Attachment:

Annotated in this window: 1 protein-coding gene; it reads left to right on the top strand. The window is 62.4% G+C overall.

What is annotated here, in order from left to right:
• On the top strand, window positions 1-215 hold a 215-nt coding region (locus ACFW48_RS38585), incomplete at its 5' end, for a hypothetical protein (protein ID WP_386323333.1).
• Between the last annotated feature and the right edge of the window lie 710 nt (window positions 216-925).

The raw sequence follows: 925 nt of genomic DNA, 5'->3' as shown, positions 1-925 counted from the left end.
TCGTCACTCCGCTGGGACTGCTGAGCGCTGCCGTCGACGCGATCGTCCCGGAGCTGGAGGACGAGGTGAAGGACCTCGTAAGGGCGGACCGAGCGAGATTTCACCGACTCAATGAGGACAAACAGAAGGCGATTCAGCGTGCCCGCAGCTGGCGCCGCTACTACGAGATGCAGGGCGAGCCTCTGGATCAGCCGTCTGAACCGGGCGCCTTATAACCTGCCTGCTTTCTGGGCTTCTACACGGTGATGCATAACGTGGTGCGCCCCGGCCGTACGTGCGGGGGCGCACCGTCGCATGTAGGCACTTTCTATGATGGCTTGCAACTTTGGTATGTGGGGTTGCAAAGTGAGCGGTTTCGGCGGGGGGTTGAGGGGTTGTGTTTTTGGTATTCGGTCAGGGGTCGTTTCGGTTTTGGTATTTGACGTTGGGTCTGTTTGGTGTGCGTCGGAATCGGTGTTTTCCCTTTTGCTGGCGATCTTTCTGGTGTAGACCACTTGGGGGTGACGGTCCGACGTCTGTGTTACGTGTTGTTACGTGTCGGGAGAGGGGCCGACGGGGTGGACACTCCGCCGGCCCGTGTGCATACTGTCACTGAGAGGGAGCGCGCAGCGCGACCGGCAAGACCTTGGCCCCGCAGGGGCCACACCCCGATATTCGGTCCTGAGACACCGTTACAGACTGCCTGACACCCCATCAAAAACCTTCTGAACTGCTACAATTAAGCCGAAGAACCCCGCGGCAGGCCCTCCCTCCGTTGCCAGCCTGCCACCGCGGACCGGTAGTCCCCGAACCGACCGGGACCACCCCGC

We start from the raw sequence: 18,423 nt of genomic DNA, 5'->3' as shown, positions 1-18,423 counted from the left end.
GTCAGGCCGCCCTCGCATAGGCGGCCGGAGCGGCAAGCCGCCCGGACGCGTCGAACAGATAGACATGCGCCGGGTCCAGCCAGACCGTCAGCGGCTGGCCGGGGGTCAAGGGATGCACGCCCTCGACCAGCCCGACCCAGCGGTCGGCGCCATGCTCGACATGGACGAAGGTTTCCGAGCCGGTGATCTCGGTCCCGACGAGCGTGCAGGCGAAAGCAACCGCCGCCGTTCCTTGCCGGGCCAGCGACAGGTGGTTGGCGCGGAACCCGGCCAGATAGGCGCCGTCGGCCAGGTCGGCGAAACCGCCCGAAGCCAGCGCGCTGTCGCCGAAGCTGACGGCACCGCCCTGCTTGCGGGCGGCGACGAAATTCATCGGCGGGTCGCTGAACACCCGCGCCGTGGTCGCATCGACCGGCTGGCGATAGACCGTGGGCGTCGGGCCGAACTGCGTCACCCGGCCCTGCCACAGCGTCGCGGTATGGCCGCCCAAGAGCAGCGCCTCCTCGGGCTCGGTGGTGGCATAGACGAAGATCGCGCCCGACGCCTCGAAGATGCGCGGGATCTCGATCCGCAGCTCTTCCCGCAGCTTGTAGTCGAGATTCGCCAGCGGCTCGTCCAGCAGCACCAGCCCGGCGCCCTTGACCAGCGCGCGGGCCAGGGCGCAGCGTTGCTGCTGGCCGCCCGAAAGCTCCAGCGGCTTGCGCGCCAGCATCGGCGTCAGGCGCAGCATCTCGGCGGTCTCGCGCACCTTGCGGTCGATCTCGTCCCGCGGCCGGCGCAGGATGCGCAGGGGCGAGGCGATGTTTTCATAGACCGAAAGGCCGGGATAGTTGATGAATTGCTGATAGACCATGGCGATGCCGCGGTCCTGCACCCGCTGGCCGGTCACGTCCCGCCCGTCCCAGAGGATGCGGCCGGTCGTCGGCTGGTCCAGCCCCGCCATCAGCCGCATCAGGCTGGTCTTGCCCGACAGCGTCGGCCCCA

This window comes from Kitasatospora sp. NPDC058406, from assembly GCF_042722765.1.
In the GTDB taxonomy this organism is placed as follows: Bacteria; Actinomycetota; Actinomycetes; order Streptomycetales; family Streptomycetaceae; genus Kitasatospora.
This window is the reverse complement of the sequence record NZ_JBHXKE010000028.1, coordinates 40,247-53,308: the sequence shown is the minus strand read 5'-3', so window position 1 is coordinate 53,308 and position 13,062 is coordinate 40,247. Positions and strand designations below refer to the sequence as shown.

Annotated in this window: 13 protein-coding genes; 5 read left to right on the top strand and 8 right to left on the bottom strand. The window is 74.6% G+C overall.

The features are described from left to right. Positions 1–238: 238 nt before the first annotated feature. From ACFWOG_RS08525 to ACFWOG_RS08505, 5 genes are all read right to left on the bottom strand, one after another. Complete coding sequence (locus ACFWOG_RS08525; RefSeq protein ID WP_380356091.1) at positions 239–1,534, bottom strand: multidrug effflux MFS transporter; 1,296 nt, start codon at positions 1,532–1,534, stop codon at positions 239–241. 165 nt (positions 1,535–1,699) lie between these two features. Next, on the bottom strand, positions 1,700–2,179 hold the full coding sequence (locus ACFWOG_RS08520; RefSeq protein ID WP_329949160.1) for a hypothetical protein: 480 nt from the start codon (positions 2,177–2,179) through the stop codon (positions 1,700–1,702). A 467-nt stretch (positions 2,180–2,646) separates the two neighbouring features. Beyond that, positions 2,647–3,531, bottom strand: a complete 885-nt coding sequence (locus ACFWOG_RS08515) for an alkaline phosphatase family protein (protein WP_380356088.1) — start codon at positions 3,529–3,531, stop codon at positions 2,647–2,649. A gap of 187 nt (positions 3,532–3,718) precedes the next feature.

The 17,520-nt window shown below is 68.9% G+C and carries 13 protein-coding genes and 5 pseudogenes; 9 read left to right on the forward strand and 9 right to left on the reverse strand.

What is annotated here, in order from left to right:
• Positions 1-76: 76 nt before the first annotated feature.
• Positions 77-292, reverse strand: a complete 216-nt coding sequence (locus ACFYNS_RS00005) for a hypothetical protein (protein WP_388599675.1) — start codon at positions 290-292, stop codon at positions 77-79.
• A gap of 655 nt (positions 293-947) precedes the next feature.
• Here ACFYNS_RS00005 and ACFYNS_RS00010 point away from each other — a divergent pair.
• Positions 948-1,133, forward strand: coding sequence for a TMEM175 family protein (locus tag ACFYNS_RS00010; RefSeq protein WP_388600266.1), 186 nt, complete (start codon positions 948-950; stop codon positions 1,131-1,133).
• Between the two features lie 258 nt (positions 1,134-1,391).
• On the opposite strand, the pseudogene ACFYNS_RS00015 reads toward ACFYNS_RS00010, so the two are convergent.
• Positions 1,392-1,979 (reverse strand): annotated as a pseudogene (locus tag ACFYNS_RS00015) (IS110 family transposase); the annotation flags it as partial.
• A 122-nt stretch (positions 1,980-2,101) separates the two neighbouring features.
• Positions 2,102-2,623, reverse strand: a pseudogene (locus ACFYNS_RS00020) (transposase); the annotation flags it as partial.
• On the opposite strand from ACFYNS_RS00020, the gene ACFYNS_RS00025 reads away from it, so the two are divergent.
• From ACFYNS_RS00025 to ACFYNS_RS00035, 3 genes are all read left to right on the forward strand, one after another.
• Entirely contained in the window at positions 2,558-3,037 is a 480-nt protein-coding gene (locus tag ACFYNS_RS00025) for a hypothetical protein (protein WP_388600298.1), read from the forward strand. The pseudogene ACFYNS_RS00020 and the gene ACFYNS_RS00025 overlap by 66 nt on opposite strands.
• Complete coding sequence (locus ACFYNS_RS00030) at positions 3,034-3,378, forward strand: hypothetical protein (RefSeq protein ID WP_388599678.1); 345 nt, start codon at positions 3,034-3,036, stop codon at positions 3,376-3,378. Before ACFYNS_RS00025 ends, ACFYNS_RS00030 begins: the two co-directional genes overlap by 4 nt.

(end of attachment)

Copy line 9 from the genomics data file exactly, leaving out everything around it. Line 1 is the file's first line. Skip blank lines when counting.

This window comes from Kitasatospora sp. NPDC058406, from assembly GCF_042722765.1.